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Your #oneATHEIST Stories: Unfiltered



We want to thank you for your participation in our first official community-building campaign. You are #oneATHEIST of many but together we can make the world stand up and notice that atheists can be good people. Second, we had planned to release all stories in one blog post but in only 5 days we received far too many. Some are succinct, others have more detail. Either way, you will find at least #oneATHEIST in this wonderful community whose story you connect with. All stories are unedited.


If you haven't shared your story yet, we'd like to read it AND share it:

Share Your Story

1. I spent my whole childhood being taken from church to church while at the same time traveling the world and seeing the many different cultures and people and religions and non-religions and just life and human interactions. Religion never sat right with me, but I went thru the steps. I learned my Bible, got baptized, became a worship team leader. I loved the music, but I never understood the God of the Christian Bible. I've always been scientifically minded and asked far too many questions that no one could answer. Then I read the God Delusion by Richard Dawkins... and from there the spiral down the wonderful rabbit hole of skepticism and atheism just filled all those little holes in my brain and made me know how I wanted to live my life. I say it loud and proud, to the annoyance of many. Welcome to the world of B.A.A. where I won't let you sleep by following the sheep until you're educated and woke by this Bisexual Autistic Athiest.... and then I go baaaaaaa like a sheep. Hehe. #oneAtheist <3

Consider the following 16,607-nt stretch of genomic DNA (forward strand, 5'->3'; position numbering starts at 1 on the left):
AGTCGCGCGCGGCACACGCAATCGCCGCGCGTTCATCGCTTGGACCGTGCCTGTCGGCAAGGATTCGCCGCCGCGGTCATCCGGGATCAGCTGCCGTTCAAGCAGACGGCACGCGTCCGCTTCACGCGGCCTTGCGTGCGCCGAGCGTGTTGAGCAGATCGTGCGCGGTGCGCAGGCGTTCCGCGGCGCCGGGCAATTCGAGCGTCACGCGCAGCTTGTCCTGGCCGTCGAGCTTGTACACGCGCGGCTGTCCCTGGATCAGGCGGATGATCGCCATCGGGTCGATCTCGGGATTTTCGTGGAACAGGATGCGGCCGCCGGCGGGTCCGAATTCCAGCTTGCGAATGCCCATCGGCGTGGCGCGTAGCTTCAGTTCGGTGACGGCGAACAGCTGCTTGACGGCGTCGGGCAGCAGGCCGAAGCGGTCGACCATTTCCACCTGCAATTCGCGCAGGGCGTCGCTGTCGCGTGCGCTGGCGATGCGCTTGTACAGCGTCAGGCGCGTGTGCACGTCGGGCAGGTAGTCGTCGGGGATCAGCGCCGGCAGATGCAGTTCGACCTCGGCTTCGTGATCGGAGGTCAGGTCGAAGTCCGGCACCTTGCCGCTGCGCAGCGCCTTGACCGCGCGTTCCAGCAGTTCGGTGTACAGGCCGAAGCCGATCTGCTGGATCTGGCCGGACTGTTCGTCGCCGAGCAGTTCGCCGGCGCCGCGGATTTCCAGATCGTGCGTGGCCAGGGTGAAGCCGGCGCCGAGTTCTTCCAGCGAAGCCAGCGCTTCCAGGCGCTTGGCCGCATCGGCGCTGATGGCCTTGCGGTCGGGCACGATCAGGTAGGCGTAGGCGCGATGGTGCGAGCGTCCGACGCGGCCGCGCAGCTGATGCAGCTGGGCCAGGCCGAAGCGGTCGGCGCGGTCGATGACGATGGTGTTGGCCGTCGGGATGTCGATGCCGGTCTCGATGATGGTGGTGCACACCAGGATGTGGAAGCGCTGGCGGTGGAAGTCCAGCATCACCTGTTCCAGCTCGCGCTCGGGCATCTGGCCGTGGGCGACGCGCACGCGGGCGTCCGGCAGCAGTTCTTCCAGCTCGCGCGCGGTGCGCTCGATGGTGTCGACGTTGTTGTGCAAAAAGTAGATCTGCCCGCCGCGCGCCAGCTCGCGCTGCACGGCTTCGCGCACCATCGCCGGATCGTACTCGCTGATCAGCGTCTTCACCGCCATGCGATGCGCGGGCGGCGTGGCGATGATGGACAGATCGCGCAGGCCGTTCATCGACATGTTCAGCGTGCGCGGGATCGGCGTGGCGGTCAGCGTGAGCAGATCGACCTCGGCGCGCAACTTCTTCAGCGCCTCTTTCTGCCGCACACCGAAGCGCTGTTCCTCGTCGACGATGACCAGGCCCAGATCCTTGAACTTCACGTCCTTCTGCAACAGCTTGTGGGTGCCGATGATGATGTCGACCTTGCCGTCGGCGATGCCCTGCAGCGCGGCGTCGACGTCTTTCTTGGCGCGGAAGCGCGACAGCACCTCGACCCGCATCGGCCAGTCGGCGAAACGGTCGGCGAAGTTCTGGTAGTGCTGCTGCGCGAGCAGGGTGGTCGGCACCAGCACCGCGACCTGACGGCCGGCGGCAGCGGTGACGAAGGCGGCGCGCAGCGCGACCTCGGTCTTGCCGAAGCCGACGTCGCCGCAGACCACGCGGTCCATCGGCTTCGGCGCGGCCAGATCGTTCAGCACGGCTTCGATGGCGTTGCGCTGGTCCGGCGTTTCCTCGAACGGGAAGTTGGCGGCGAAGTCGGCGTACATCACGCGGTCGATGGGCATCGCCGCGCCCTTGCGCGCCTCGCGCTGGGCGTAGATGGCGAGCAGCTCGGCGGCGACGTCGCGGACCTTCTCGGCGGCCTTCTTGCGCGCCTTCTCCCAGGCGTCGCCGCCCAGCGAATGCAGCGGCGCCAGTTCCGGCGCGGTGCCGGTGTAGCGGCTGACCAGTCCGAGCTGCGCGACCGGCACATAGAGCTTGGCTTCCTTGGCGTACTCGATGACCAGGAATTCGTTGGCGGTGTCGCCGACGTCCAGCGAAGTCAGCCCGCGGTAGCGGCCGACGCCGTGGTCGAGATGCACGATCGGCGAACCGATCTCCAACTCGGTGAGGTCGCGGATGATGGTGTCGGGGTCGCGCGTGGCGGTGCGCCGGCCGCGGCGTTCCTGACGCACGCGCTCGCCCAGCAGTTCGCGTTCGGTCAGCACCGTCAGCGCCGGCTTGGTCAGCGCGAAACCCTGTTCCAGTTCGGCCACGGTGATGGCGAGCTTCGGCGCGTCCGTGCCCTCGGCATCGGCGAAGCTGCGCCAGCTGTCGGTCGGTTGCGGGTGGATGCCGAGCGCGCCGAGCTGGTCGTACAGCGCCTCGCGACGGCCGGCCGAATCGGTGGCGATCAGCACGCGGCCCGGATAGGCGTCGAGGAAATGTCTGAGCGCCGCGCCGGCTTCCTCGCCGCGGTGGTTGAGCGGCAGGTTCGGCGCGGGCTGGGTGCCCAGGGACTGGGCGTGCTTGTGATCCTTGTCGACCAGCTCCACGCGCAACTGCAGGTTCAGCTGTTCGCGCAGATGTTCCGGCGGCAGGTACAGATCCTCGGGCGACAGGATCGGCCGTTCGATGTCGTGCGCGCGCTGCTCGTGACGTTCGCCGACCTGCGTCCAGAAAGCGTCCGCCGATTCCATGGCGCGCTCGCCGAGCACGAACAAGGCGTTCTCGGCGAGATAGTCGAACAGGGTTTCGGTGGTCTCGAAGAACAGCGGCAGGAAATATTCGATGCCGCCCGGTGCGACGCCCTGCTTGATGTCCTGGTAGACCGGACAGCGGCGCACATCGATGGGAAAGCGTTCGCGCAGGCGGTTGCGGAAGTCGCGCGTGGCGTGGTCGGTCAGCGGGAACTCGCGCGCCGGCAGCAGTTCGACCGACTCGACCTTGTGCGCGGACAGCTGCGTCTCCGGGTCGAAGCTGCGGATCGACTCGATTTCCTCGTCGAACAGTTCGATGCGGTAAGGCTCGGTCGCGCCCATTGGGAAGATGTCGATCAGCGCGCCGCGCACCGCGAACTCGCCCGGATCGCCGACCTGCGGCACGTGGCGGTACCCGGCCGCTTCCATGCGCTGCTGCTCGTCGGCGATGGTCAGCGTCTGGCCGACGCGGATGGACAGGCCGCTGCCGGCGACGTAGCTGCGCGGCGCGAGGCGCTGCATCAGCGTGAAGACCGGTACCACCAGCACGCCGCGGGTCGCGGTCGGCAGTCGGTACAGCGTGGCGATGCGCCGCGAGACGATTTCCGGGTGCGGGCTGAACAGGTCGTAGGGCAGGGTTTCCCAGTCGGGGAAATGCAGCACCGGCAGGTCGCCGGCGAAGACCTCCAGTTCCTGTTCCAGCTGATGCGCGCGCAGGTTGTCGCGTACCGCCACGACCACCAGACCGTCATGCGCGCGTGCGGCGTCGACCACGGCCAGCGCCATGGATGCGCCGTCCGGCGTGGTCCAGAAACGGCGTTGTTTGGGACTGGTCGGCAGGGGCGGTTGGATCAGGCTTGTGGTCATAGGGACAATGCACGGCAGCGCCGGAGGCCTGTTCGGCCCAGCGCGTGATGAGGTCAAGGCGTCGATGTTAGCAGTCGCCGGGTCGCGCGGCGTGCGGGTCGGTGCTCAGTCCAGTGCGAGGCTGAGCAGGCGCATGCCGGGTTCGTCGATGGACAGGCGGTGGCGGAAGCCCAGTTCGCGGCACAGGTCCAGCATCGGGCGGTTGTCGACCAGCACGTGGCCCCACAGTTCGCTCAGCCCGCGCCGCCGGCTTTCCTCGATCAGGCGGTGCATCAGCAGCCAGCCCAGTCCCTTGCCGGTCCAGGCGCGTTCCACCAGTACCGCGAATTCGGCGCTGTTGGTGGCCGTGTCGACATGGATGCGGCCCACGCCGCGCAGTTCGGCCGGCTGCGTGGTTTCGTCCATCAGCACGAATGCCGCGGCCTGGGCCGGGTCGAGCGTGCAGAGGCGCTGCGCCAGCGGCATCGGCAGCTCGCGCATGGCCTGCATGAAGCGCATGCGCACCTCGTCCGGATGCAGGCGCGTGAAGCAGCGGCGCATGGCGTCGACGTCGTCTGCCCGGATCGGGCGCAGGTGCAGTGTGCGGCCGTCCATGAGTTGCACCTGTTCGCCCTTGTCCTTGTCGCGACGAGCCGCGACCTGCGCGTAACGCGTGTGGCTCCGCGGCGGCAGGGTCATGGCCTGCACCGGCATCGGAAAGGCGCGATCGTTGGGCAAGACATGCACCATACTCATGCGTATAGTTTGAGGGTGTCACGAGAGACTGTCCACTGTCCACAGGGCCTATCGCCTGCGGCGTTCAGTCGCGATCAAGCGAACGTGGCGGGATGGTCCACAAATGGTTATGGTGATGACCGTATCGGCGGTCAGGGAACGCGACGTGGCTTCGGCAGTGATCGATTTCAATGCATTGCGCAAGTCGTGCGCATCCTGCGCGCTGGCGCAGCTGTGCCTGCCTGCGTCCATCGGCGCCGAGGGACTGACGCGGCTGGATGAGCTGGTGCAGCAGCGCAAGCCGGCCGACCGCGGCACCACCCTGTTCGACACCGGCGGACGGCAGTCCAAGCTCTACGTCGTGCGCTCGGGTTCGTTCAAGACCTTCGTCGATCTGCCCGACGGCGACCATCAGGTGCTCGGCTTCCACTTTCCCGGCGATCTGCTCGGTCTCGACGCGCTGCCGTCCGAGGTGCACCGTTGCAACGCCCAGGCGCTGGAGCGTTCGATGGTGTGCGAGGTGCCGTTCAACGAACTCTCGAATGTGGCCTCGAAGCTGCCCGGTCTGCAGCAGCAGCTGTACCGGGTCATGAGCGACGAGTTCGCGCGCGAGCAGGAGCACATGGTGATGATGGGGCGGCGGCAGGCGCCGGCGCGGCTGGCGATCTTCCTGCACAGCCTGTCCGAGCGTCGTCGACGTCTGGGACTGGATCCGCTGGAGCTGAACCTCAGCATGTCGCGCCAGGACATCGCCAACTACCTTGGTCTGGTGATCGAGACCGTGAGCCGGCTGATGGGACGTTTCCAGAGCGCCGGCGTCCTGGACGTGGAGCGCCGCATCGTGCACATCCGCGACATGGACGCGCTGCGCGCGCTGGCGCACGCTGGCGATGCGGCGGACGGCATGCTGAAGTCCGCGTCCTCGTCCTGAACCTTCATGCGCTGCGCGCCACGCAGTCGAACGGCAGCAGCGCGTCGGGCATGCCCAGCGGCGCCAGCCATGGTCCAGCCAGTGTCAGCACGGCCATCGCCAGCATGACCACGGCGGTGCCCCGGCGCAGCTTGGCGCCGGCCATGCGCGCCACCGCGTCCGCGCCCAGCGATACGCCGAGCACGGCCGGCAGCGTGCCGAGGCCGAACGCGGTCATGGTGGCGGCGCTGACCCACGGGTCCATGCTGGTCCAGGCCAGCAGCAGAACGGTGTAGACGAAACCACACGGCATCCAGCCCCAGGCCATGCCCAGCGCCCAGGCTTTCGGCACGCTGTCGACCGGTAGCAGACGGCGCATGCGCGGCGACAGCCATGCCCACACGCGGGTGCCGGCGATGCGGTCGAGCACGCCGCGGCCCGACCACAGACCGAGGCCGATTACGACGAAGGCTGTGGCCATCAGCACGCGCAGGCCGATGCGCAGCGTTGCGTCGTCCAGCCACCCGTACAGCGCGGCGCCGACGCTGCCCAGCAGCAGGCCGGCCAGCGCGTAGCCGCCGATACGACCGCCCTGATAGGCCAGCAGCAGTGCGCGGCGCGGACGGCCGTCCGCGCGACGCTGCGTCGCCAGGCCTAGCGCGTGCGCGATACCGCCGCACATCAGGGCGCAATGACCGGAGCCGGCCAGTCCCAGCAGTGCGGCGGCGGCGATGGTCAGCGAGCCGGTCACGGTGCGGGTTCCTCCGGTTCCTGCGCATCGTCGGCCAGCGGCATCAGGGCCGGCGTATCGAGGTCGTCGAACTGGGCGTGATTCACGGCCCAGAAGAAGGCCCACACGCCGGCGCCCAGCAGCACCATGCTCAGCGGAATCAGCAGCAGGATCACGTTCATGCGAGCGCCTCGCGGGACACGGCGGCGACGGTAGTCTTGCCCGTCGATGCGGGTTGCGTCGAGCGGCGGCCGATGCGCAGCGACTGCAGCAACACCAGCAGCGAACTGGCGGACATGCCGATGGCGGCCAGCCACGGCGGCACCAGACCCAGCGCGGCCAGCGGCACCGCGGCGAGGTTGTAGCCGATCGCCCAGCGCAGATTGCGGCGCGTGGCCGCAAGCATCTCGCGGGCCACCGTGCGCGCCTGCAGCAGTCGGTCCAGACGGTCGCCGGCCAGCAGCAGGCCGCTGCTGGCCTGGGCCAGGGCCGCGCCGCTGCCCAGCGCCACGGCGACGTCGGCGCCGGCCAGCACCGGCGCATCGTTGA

-Nate from the United States Follow on Twitter: @zombosk8r

2. The atheist community is boundless in generosity and goodness. I’ve been a part of this community for a long time and have witnessed so much support, love, and kindness. I’m proud to be a part of it.

-KC from the United States

Follow on Twitter: @ge_kaitlyn



3. From my point of view, Atheists are individuals who are tired of being force-fed fairy tales of religion and only want Freedom From Religion. Atheists are people who choose right from wrong without having to fear the wrath of an imaginary God. Atheists care more for society as a whole because our actions have no hidden agenda. They are done from the genuine kindness of our hearts.

-Aaron from the United States

Follow on Twitter: @Gordonav02



4. I’m from Saudi Arabia I left Islam 5 years ago,I was born a Muslim but I've been feeling that Islam is just a man-made religion. Quran is filled with hatred for women.-Punishment for disobedient women-Beating them-Used them as sex slaves Started doubting when I learned of the violent misogynist nature of Islamic principles and left when I was convinced it was logically flawed too. Islam is the Enemy of Women. -Fatmah from Saudi Arabia

Follow on Twitter: ‪@Olivia0lai

5. I live in Texas and feel that there isn't enough atheist information for my mind to absorb. I am atheist. I support your views.

-April from the United States



6. I had the luxury of being raised in a non-theist family. However, being an atheist only says that I don't believe in the supernatural. It says nothing else about me. My religion is Humanism and my beliefs generally are guided by science. At age 85, I continue to enroll in college classes. My crowning life experience was to be the object of a landmark US Supreme Court case, brought by my mother, Vashti Cromwell McCollum, which declared sectarian religion has no place in US public schools (333US203).